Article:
This article originally appeared in the August 2011 issue of Entrepreneur magazine.Pepper Fewel got into the upscale camping business by necessity and personal preference. The overnight business at her Cherry Wood Bed, Breakfast and Barn in Yakima, Wash., was spilling out of the farmhouse, so she started putting guests in 20-plus-foot-tall teepees that overlook a working farm and horse ranch.
“I’m not a true camper in any way, shape or form,” Fewel says. “So I did what I know I would like to do. I love the shape of the teepee, and I thought, ‘If I were to stay in this, I wouldn’t want to stay on dirt.’ So we put in a floor, then beds.”
The teepees were meant as a practical solution to Cherry Wood’s growing pains, but they soon became an attraction in themselves: They’re booked every Friday and Saturday through October, and Fewel notes that bookings for horseback rides to the nearly 20 wineries surrounding the ranch grew 25 per cent over the last year.
The transformation of Fewel’s business is part of a trend called “glamping” (a mashup of “glamorous camping”). The trend has roots in the U.K., but in the U.S., savvy entrepreneurs are discovering that it can do what a 200-plus-year tradition of American outdoorsmanship couldn’t: It’s making the wilderness an attractive vacation getaway to those who’ve never pitched a tent or lit a campfire.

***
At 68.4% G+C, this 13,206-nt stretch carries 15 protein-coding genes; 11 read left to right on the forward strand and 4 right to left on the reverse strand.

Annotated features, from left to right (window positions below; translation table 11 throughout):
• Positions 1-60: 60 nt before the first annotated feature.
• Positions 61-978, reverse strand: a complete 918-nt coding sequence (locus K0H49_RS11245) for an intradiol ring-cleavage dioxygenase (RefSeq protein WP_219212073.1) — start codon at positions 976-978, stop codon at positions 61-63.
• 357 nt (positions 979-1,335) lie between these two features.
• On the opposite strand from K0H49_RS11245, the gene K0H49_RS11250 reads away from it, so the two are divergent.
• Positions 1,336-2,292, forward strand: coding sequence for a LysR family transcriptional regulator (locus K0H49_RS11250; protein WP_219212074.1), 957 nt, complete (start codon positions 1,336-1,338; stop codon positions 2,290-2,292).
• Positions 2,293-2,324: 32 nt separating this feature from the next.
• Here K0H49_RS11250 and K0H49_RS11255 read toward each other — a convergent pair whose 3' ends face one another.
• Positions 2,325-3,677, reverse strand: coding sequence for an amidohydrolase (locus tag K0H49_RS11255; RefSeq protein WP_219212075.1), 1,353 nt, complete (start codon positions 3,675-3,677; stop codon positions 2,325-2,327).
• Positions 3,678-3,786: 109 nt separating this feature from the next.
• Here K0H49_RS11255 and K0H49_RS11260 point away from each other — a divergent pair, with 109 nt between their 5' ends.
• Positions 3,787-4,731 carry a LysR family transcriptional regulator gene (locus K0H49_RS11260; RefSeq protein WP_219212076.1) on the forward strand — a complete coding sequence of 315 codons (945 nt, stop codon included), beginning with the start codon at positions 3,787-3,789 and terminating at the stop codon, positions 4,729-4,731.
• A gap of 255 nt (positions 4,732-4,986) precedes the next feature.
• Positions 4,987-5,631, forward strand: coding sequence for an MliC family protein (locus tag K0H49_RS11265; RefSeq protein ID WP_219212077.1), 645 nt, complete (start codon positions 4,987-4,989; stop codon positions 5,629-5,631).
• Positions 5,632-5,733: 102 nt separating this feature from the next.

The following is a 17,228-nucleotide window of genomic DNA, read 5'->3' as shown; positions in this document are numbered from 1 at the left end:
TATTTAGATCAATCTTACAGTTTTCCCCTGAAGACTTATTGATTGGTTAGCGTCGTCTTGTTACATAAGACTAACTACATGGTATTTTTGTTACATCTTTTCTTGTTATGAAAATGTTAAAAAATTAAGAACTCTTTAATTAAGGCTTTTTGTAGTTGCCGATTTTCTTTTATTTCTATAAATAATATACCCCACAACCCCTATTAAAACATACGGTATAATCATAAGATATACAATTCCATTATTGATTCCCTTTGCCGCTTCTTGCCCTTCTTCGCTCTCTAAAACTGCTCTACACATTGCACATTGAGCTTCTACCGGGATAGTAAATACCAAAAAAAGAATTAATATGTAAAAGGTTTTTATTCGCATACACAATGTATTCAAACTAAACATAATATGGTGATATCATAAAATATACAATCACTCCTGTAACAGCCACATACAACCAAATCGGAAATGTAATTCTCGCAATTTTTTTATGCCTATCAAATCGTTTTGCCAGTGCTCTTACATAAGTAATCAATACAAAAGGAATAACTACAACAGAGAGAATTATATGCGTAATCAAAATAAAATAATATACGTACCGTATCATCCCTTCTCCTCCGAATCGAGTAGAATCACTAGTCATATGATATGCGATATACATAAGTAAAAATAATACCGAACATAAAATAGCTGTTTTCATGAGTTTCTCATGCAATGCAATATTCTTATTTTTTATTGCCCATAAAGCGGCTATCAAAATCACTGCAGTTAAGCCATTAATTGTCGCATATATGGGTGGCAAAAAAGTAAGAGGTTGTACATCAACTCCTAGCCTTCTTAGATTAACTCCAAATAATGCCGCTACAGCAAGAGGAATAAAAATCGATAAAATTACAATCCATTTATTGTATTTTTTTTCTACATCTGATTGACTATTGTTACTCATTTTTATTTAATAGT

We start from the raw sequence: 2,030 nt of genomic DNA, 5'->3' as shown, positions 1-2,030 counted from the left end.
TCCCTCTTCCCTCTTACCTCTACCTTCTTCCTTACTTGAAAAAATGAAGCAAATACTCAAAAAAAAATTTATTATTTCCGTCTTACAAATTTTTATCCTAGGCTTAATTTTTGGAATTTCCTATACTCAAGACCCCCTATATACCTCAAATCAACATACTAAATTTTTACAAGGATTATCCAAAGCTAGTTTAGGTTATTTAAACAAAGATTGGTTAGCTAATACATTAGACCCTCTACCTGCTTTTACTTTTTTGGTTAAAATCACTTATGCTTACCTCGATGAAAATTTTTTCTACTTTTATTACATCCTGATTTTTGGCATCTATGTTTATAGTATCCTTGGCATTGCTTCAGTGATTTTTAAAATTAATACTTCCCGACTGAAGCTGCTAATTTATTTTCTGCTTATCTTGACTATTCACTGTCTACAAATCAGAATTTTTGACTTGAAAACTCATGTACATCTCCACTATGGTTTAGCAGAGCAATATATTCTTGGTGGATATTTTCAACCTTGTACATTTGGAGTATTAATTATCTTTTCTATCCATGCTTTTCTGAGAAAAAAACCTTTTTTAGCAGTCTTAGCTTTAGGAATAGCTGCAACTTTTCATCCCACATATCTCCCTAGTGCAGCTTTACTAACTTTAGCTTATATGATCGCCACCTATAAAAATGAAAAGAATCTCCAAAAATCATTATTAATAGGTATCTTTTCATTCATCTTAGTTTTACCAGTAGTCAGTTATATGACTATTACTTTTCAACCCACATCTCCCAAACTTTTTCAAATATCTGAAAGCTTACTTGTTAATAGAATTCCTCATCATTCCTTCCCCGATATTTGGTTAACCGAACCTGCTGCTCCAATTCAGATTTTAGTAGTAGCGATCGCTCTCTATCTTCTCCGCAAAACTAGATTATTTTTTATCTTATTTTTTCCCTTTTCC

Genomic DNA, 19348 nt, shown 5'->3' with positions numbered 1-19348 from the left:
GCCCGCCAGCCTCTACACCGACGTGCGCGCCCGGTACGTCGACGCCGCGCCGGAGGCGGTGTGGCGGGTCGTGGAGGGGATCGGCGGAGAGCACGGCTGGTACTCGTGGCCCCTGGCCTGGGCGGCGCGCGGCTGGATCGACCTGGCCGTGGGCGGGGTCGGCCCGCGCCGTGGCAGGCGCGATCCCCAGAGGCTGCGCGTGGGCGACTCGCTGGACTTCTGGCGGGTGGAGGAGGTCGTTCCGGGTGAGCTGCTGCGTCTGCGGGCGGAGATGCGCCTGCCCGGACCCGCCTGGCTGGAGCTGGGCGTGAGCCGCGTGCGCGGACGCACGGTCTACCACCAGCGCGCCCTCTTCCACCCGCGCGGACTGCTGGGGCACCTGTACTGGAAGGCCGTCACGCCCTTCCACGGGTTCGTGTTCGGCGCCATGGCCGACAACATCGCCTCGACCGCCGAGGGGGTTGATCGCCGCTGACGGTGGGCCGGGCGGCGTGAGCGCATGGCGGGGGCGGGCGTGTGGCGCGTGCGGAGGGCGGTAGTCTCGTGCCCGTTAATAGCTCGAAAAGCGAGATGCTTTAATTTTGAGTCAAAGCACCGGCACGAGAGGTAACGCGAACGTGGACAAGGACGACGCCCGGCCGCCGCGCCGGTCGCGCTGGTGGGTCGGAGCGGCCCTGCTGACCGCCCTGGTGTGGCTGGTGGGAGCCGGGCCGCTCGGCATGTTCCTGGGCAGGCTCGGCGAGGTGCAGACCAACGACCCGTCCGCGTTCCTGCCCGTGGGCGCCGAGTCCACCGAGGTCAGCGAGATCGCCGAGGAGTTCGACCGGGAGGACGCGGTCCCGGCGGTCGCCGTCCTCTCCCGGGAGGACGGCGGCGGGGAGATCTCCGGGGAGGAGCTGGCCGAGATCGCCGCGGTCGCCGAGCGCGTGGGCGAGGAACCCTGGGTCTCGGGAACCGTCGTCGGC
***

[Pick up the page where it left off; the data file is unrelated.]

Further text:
“One day back in 2003, a lady came to stay with us from New York, and she said, ‘Oh, this is glamping; it’s upscale camping,'” Fewel says. “Of course a New Yorker would have brought that up, right? And I said, ‘That word is so cool.'”
From a distance, glamping looks like camping–a circle of tents, illuminated by campfires–but look again. The tents have king-size beds with designer linens. The meal cooking on the fire isn’t franks and beans but prime rib, tended by a gourmet chef. Bored kids mess with their iPads (there’s complimentary Wi-Fi), the family dog sleeps on a generously sized wooden deck and parents relax in lounge chairs, sipping cocktails and chatting idly. In the distance a coyote howls, presumably asking if the coq au vin is ready, and what kind of wine he should bring.
But glamping resorts are more than campsites with hotel-like amenities; they are an entirely new and different strand of the hospitality industry, one in which visionary entrepreneurs can build successful resorts from the ground up without burning the ground to do it.
Larry Lipson, the co-owner and managing director of The Resort at Paws Up in Greenough, Mont., discovered as much in June 2005 when Paws Up, a working cattle ranch the Lipson family has owned since 1998, added its first luxury tents–nestled between the banks of the Blackfoot River and Montana’s famed Big Sky.